Key Account Management is a systematic, disciplined approach to managing and growing a named set of an organisation's most important customers to maximise value for both parties and work together towards commonly agreed goals.
As well as having a core definition, we find that when our clients have a shared understanding of the following six components of key account management helps create focus and drive success:
They view and treat their key accounts separately from those that are simply big in terms of revenue or profit. In other words, size isn't the sole determinant of being "key".
They limit the number of key accounts, and guard them jealously from uncontrolled and ill-advised "growth for growth's sake" tactics.
They pursue and engage with key accounts as long-term partners that build innovation and value together, and frequently become deeply and closely linked to each other’s future.
They allocate key account focus on three core topics: penetration, expansion, and protection from competition.
They view key accounts as critical business assets that require continued, and often significant, investment to yield maximum returns. These investments sometimes result in discrete structuring and alignment of key business’ processes and systems to optimise their value.
Key account investments are ROI'd and relevant metrics are tied to the organisation's long-term business strategy.
RPMG's Key Account
Sales forecasting must surely be the biggest oxymoron in the business lexicon today. No process or document causes businesses of all shapes and sizes as much stress and heartache as the sales forecast.
The heart of the problem with sales forecasts is they are almost invariably wrong. Predicting sales is an inherently risky - and sometimes even a dangerous business.
That's because few business processes are prone to anywhere near the same degree of bias, distortion and just plain cognitive dissonance as a group of people forecasting a future sales result.
The following video on the subject is very funny, but it's funny because it's so accurate. We still see organisations for whom this video describes their reality with frightening accuracy! We can laugh about it, but it's worth bearing in mind that failures in this process cost companies around the world billions of dollars and the people who work in them their livelihoods.
A different approach - rolling driver-based revenue forecasting
The power of driver-based planning was superbly depicted in Michael Lewis’ novel, Moneyball, and the subsequent movie starring Brad Pitt and Jonah Hill.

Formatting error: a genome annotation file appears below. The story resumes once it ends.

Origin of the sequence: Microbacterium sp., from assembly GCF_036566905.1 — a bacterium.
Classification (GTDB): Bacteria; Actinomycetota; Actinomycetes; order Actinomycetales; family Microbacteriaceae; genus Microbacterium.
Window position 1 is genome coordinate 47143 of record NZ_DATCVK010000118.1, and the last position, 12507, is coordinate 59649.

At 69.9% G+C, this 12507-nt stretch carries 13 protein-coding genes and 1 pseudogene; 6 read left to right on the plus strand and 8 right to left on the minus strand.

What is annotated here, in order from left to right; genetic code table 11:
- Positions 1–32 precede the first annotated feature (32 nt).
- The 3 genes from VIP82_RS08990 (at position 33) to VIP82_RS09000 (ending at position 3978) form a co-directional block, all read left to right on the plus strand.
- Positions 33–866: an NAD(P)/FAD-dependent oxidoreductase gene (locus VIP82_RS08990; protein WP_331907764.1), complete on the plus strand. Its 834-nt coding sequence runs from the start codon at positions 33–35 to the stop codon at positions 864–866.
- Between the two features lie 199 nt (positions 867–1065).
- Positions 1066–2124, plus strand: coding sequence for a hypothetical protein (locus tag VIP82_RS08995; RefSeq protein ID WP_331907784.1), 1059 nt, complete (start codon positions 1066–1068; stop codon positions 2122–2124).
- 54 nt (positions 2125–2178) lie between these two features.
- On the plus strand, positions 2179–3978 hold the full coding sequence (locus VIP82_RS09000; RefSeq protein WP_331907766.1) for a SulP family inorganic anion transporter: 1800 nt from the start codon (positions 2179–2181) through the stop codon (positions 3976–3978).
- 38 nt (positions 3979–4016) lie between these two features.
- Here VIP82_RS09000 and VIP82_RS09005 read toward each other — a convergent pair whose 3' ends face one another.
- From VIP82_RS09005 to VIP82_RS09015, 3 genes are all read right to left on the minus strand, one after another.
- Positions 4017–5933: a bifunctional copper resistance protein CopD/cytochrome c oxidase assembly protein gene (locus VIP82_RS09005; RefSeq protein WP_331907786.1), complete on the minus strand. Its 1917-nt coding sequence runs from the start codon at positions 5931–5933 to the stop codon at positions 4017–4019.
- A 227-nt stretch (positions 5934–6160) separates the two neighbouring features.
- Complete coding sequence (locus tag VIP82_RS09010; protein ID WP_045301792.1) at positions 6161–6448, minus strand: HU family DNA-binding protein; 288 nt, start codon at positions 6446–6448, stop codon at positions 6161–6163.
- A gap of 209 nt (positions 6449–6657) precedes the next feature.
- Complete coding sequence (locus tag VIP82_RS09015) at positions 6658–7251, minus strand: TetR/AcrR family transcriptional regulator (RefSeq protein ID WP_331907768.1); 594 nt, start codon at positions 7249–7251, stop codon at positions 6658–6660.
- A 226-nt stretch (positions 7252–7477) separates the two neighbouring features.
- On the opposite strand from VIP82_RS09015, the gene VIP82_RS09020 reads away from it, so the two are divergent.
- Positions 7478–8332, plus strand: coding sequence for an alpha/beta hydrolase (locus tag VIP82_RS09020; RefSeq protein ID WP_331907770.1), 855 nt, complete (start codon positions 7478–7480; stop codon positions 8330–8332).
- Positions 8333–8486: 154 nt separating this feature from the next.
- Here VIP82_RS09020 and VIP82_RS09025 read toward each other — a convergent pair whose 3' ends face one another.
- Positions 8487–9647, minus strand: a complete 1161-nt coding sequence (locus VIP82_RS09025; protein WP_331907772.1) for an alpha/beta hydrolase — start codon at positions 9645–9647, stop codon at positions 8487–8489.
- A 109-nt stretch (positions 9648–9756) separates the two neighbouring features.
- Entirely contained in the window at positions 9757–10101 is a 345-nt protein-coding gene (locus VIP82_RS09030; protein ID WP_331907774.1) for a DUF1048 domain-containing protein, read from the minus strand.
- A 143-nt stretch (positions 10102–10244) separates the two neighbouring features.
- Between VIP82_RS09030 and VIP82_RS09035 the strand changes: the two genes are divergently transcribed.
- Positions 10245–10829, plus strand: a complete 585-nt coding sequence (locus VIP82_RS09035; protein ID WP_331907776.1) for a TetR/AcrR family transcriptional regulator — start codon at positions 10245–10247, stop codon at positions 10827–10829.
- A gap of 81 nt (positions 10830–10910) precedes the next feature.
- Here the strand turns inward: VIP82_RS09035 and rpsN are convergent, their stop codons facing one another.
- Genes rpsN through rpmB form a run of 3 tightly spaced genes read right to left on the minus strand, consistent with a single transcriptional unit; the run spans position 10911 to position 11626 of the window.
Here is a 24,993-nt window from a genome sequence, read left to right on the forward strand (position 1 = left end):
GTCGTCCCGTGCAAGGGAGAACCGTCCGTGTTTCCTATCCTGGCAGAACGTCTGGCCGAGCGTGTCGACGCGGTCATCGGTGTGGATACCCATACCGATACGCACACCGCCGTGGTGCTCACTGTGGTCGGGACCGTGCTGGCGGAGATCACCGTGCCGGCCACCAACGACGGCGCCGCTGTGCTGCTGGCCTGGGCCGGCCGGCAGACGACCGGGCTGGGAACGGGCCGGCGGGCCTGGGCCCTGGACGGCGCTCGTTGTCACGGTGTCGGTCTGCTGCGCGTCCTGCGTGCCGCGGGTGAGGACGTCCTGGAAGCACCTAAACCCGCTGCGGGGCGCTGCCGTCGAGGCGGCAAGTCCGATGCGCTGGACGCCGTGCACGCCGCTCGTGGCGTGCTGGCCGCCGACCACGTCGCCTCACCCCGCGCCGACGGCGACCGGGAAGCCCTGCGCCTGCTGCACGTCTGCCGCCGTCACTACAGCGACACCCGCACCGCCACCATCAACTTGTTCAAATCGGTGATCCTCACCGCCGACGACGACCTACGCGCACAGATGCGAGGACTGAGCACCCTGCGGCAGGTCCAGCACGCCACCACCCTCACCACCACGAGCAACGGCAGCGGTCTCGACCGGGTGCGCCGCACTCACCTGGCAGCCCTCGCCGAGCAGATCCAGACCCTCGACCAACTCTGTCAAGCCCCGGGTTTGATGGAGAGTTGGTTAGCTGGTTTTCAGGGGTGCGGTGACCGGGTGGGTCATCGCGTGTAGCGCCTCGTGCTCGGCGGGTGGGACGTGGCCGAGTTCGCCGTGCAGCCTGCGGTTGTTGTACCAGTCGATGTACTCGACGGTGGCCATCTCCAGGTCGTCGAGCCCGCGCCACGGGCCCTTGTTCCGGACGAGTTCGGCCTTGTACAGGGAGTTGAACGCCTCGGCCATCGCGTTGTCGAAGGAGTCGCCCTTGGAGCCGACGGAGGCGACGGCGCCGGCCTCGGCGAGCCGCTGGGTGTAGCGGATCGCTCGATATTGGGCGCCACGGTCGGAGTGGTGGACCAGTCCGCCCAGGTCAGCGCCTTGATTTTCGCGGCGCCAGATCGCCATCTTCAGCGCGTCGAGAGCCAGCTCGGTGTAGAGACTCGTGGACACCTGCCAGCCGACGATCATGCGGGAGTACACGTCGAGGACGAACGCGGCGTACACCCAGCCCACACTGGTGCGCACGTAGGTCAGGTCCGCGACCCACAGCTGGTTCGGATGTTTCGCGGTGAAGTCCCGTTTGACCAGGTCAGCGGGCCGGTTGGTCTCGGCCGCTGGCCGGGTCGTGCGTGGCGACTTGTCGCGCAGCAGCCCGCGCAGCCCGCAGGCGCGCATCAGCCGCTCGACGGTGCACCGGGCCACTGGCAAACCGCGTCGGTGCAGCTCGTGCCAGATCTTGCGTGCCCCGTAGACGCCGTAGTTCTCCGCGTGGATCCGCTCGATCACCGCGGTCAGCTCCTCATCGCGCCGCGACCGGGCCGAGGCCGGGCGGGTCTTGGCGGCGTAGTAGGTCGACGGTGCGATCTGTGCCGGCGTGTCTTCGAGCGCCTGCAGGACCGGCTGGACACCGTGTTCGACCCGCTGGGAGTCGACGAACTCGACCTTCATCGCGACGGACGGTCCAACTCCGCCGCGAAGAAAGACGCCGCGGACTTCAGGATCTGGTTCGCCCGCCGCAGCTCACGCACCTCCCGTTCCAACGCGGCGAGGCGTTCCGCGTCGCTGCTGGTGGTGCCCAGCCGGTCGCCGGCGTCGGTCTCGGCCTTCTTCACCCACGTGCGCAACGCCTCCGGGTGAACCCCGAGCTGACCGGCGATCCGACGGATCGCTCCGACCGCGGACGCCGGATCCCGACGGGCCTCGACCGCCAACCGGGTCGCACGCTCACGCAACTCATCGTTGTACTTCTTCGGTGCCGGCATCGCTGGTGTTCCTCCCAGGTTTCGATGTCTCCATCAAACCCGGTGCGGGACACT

Using data and a brilliant baseball-adaptation of driver-based planning, Billy Beane the General Manager, transformed the Oakland Athletics Major League Baseball team from serial failures to a team that consistently made the playoffs and transformed not just the game and industry of baseball, but nearly every other professional sport on the planet as well. The A's still hold the MLB record for most consecutive wins in a single season. They did it by employing driver-based decision making. Most people just think it was an entertaining movie, but the story is also true.
Beane and his team took an unprecedented approach based on a concept called Sabremetrics to deep statistical analysis in the world of Major League Baseball, and used it to identify the team’s and the individual player's core drivers for success. Through a detailed analysis and by rejecting more than 150 years of "accepted wisdom", the team uncovered the true underlying drivers of success for a baseball team, revealing the massive inefficiency in how baseball talent was priced and deployed. The rest, as they say, is history.
At RPMG, we deploy our Telemetry deep revenue analytics platform to do for our clients what Billy Beane and his team did for Oakland - and MLB.
Customers don't just buy stuff. Revenue results from a series of complex interactions between 36 core drivers, each correlated to the others mathematically, and then in turn affected by a series of external factors over which - unless they are Google or Facebook, organisations have zero ability to influence. Things like political changes, interest and exchange rate movements, customer sentiments in particular markets and decisions by competitors. We use Revenue Performance Heatmaps like the one below, to help clients understand how their drivers behave.
Billy Beane and the Oakland A's used Sabermetrics to analyse baseball performance and prescribe how to buy runs - and wins. At RPMG we use Telemetry to predict revenue performance and prescribe how to buy sales!
To learn more about Telemetry and the power of rolling driver-based forecasting to improve revenue performance, click here